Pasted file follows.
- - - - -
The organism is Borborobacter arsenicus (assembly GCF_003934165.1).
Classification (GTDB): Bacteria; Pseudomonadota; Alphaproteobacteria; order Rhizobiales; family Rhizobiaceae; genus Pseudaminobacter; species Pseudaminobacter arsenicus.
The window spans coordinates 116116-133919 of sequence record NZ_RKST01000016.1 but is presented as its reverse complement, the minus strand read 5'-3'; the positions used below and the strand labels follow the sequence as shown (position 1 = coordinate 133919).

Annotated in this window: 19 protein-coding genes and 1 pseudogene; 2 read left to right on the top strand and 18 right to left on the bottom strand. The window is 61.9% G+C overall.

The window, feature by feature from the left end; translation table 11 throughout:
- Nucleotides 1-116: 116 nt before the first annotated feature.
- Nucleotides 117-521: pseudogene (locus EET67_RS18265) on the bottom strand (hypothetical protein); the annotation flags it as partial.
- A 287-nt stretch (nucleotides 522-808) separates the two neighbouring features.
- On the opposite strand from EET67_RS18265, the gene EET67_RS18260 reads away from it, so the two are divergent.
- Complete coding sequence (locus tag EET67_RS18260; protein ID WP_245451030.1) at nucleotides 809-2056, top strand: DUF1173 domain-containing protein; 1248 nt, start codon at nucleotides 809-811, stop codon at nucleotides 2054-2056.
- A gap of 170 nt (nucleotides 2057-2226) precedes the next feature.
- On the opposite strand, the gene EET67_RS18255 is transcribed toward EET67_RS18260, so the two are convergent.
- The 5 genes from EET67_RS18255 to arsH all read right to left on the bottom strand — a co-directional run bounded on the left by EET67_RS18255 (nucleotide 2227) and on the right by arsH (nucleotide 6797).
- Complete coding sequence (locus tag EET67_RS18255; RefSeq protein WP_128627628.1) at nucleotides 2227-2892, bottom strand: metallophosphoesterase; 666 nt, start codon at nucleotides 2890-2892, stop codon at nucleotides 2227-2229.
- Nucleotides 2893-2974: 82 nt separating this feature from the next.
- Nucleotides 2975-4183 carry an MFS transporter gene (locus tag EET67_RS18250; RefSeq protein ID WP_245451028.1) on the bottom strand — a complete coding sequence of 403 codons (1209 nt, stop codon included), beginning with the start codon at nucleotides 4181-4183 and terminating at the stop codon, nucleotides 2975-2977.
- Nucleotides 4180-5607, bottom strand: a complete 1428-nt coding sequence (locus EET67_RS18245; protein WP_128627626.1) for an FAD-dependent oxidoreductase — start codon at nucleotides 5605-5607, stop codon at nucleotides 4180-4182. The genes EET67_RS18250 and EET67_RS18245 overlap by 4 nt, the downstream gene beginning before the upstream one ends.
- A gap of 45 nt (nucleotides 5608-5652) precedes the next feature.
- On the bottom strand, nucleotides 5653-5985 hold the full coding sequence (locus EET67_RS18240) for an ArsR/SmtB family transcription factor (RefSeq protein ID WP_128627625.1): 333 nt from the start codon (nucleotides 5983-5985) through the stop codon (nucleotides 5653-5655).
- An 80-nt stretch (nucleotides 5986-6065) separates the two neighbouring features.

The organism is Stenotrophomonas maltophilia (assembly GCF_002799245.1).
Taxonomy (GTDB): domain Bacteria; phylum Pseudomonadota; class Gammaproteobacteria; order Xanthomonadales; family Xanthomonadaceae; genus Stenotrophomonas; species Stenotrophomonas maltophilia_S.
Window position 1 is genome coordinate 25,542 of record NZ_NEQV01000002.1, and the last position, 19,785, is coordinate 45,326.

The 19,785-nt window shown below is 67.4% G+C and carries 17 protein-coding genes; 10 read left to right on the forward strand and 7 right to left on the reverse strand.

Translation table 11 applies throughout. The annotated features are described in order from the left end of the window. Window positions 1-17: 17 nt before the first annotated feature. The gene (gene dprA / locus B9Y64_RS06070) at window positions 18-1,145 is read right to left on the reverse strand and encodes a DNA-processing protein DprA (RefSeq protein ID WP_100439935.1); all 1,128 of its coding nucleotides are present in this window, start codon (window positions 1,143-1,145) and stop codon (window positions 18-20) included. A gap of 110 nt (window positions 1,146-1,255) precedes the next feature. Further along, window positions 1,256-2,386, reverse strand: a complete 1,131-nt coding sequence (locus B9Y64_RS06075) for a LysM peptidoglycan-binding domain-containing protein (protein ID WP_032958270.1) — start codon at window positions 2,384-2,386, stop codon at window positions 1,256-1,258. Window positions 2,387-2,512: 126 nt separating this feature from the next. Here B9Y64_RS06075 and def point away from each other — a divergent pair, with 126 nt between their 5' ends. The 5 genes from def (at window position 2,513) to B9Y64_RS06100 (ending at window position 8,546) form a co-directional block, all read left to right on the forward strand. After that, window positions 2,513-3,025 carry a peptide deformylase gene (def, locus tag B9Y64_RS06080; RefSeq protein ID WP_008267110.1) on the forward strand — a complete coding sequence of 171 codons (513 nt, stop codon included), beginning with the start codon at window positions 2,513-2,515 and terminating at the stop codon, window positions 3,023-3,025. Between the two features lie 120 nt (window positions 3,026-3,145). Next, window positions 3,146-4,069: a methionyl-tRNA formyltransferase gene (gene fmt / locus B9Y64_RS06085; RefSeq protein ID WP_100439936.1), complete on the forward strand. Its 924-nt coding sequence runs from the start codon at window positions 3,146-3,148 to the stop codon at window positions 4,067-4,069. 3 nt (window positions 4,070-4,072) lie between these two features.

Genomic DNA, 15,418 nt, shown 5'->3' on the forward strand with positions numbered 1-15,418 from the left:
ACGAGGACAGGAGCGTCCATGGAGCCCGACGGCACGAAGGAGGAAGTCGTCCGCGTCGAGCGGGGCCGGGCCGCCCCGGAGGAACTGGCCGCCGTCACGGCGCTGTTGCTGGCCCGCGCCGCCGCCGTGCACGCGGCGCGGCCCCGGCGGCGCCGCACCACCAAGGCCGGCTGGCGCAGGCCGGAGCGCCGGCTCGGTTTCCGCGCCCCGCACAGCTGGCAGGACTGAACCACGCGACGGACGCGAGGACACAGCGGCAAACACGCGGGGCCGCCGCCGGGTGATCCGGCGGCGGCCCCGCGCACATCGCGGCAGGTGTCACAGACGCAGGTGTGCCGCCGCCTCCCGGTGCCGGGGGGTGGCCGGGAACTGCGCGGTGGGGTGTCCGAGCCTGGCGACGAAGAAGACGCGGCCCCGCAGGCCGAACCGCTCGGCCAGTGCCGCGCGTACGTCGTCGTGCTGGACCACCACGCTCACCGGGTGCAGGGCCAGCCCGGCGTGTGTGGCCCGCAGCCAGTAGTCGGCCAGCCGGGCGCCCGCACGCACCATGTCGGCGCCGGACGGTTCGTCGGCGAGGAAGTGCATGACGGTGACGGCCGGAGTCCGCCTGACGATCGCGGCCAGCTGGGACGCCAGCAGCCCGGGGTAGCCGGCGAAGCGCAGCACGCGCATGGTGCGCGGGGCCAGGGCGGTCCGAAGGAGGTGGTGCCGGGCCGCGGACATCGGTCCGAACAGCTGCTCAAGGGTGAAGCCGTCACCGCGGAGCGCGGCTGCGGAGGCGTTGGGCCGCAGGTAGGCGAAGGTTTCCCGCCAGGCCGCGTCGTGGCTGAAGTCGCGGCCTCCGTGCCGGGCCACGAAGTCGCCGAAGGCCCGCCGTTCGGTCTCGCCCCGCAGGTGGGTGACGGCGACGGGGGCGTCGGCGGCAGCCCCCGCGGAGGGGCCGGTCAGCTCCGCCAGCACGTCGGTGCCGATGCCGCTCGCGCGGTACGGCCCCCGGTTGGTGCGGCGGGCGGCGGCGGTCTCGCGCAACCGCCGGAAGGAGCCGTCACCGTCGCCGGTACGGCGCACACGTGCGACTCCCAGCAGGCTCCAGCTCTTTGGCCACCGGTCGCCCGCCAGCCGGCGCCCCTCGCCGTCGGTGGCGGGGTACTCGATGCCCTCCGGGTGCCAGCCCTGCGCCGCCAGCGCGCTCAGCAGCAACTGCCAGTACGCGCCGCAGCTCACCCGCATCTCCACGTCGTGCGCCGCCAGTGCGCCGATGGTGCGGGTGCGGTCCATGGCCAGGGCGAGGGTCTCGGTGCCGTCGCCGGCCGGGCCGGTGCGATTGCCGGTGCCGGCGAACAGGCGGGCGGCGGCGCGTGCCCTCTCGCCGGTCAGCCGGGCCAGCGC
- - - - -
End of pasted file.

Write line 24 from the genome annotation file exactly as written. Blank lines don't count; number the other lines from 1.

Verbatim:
The 19,785-nt window shown below is 67.4% G+C and carries 17 protein-coding genes; 10 read left to right on the forward strand and 7 right to left on the reverse strand.